5. Use benchmarks (comparisons to external, industry, or overall company scores), but use them sparingly. These can be helpful to put results in context. However, avoid creating the perception that leaders only care about score comparisons. Instead, focus on employees’ experiences and what they are telling you.

  6. Focus on the employee experience. This is a chance to make it real for employees. When action planning and setting goals, it’s ok to track outcomes like engagement—but help employees understand what’s in it for them and how they can influence the things that matter most to them, like development, empowerment, resources, and work/life balance.

  7. Don’t attempt to “boil the ocean.” Too often leaders identify five, 10, or 15 things they want managers to incorporate into action plans—this approach can be overwhelming. Managers are already busy. When they are asked to do the additional work needed to simultaneously incorporate multiple improvements, they often anticipate failure and disengage from the process. As a result, nothing gets done.

    Meaningful improvements in one area will yield secondary benefits in other areas. If managers can focus on doing one thing a little more, or better, or more consistently, that can make a huge positive impact on workplace culture.

  8. Keep it simple with the 1-2-3 model. At Perceptyx, we encourage clients to:

    • Identify one theme or focus area.

    • Develop two strategies to address the issue.

    • Talk about what was done to address the issue at least three times with employees to help them connect the dots.This simple approach shifts the focus away from action planning exercises and puts it on execution and driving meaningful change.

  9. Involve employees in designing the response. The expectation should not be that leaders lock themselves away and solve all employees’ problems on their own. Instead, use the survey as a tool to foster ongoing dialogue.

    Employees often have a line of sight to solutions that are more effective and elegant than what leaders would come up with on their own. Make the process engaging and empowering for employees. Involving employees in the process is also a strategy to help increase their support of the change because they will have some ownership in the work. They are not only being given the opportunity to address what matters most to them, but also to help the organization see the way forward to greater success. Another way to think about this is: “Ask, listen, respond, involve, and solve.”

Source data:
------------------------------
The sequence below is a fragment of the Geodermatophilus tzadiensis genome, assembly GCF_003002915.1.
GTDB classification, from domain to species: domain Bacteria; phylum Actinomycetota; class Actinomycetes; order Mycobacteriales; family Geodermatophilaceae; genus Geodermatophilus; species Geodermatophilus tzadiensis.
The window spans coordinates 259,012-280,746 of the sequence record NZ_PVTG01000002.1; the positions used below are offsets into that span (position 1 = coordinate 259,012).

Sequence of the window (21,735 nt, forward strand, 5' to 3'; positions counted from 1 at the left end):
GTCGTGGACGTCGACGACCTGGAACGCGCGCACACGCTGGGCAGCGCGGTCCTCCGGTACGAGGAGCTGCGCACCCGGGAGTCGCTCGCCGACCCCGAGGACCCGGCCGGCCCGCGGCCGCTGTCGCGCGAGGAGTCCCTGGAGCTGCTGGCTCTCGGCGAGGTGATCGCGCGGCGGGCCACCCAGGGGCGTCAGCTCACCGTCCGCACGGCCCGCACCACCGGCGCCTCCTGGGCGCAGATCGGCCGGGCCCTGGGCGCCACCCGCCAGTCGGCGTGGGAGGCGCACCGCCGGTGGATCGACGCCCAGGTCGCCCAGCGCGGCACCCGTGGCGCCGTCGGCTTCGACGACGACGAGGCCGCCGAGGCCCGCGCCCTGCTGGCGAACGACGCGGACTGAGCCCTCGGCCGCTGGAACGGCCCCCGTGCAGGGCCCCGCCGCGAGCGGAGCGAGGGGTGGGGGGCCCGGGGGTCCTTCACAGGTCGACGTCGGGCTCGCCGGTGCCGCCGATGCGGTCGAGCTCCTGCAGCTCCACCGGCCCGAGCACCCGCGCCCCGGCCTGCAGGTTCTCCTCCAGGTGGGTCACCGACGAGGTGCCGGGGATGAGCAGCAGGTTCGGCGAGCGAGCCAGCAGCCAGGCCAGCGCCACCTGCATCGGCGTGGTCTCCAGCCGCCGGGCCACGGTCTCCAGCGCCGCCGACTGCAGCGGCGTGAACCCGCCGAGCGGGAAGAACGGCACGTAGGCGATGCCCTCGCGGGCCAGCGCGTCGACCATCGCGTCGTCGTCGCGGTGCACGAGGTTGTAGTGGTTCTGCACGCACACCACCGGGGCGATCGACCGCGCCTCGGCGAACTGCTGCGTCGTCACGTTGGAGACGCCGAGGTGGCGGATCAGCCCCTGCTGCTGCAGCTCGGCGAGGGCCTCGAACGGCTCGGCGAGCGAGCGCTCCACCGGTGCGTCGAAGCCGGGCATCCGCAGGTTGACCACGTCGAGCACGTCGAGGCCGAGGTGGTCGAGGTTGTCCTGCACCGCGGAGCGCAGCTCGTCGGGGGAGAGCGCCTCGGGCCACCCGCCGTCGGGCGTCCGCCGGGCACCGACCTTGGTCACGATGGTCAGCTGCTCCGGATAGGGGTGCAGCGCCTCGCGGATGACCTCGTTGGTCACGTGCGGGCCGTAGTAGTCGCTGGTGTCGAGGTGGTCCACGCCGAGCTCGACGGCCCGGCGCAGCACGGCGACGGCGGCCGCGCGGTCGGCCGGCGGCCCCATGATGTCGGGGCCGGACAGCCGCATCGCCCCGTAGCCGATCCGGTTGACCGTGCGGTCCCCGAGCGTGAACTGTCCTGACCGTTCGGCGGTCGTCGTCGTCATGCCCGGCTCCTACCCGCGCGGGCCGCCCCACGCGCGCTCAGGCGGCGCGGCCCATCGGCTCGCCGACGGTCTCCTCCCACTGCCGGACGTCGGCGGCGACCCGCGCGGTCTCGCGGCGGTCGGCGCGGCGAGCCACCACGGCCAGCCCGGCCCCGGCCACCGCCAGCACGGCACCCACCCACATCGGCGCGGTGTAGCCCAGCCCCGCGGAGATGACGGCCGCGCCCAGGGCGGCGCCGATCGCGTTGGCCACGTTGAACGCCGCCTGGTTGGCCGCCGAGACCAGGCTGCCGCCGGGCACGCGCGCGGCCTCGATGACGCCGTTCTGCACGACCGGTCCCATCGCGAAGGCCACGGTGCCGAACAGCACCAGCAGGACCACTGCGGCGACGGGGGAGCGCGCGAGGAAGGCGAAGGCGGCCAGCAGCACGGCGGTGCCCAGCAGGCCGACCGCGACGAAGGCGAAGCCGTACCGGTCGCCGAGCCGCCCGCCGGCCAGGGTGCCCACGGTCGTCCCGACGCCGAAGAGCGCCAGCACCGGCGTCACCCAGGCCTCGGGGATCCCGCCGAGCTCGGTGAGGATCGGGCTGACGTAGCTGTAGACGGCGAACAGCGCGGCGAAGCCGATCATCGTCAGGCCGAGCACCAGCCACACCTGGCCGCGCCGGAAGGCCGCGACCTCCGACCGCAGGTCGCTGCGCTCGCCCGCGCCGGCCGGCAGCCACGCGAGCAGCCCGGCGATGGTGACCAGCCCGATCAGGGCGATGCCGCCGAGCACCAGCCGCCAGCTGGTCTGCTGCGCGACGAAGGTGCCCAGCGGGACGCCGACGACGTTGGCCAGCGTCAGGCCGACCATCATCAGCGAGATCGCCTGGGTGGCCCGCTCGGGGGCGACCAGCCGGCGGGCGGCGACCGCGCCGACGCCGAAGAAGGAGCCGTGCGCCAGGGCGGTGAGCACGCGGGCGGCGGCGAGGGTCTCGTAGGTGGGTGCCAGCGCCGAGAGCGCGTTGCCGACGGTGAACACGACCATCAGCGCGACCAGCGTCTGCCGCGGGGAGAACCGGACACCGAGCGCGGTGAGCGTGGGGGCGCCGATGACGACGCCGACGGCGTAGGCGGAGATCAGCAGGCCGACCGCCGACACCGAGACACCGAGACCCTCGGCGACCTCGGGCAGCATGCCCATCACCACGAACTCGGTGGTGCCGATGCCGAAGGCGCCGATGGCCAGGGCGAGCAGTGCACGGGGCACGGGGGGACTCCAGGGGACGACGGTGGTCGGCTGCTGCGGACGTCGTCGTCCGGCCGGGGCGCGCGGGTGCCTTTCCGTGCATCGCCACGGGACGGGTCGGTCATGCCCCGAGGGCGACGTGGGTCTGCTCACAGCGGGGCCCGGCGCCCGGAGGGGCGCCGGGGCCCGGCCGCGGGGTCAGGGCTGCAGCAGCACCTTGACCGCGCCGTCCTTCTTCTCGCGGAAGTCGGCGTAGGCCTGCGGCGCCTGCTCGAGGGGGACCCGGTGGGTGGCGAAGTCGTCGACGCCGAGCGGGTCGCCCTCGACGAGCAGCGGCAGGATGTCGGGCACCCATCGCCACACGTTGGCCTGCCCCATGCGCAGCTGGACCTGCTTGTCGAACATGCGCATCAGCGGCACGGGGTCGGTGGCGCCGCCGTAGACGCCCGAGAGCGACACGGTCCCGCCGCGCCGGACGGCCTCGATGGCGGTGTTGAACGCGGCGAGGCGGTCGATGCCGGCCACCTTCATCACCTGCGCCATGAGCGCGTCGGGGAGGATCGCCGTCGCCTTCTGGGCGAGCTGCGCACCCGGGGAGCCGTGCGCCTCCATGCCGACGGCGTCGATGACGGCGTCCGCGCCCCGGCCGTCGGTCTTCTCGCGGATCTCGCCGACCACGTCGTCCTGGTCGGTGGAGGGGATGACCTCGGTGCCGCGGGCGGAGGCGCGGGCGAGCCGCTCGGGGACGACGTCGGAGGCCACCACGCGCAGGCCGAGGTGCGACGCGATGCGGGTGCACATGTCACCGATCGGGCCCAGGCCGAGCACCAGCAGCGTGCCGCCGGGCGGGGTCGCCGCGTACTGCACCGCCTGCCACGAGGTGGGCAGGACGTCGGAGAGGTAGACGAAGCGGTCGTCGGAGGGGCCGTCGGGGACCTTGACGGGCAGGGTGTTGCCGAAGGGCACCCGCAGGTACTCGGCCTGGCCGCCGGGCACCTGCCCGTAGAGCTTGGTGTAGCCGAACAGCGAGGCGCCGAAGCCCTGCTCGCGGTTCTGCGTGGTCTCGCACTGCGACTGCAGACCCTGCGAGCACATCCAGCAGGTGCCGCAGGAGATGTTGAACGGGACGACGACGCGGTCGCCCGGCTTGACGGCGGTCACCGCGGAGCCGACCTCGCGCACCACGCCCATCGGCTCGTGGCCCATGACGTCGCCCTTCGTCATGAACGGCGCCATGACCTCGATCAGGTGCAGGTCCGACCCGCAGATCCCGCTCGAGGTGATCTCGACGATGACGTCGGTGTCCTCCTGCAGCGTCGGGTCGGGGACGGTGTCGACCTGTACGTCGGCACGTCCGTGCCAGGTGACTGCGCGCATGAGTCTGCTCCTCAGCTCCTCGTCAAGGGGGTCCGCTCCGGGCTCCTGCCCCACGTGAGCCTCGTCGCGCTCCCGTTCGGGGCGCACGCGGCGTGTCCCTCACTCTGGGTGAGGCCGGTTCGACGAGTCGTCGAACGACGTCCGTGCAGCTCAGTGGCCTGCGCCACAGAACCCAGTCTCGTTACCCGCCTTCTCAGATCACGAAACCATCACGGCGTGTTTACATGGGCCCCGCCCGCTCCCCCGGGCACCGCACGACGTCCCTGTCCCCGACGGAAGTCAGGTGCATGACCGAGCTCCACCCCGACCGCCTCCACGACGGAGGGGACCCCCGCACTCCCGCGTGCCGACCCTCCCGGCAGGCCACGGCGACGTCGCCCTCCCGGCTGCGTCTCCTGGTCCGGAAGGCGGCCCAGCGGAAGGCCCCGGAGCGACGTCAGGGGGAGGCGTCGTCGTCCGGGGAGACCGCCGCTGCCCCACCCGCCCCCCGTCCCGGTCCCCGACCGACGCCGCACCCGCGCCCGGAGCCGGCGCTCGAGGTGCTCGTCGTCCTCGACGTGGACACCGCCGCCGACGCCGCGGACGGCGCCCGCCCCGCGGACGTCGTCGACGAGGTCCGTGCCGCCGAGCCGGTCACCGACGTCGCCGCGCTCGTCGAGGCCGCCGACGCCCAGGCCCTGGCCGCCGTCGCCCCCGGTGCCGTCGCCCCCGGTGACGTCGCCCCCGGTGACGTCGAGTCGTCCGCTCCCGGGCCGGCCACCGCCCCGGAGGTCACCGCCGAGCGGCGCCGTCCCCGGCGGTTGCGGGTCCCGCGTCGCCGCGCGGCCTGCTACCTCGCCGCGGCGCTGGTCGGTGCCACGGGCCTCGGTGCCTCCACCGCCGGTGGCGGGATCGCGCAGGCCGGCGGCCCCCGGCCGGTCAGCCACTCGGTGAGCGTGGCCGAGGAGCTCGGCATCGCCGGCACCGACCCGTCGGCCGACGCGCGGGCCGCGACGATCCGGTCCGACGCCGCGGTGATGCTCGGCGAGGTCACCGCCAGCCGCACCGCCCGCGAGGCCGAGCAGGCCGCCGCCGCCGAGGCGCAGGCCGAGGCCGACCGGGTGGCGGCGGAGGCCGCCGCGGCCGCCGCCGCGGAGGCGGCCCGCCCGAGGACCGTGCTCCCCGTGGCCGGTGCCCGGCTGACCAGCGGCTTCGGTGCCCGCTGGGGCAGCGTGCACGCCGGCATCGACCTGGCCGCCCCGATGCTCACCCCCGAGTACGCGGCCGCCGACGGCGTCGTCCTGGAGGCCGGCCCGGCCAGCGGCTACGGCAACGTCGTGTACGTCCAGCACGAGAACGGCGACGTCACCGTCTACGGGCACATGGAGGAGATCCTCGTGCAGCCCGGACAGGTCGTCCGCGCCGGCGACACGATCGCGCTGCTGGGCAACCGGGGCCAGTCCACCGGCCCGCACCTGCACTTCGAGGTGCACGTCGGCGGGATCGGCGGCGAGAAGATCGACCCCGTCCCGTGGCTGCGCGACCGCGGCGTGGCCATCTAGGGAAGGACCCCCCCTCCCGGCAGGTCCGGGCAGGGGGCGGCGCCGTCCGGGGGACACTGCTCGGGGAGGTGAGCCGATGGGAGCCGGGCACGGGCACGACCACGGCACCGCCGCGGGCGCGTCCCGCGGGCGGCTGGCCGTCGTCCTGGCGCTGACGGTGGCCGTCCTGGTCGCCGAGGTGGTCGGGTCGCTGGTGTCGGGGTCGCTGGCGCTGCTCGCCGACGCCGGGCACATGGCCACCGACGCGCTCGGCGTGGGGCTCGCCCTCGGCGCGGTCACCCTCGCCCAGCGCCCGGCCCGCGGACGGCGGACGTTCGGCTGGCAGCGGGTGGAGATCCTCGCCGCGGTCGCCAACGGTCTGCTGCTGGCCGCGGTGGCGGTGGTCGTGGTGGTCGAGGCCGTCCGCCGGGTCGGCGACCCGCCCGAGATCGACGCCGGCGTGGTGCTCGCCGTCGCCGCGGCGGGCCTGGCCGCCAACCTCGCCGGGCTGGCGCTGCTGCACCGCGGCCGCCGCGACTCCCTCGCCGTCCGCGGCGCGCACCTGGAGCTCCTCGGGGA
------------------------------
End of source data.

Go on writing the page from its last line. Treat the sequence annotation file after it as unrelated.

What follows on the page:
10. Foster ongoing conversations. An employee survey isn’t an academic research project. It also shouldn’t be an annual, semi-annual, or quarterly event that happens in isolation; these aren’t the only times you should be discussing employee engagement survey results. Communication examples such as company idea or innovation boards and regular team meetings with open dialogue can keep the conversation going to make the most of the experience for both leaders and employees.

Following these tips for employee engagement survey communication will ensure that you get the most benefit from your surveys—with higher participation rates, clear action items, and higher levels of future engagement. Effective communication is the first step in setting a cycle of continuous improvement in motion.

An effective employee survey program can help your organization see the way forward to greater success.

At Perceptyx, helping companies get the most out of their employee survey programs is our mission. With custom surveys paired to our people analytics platform and expertise in all aspects of survey design, strategy, and communication, we can help you increase employee engagement and boost productivity. Get in touch and let us show you how.

Download Now: Continuous Listening: A Guide To Developing The Right Listening Strategy For Your Organization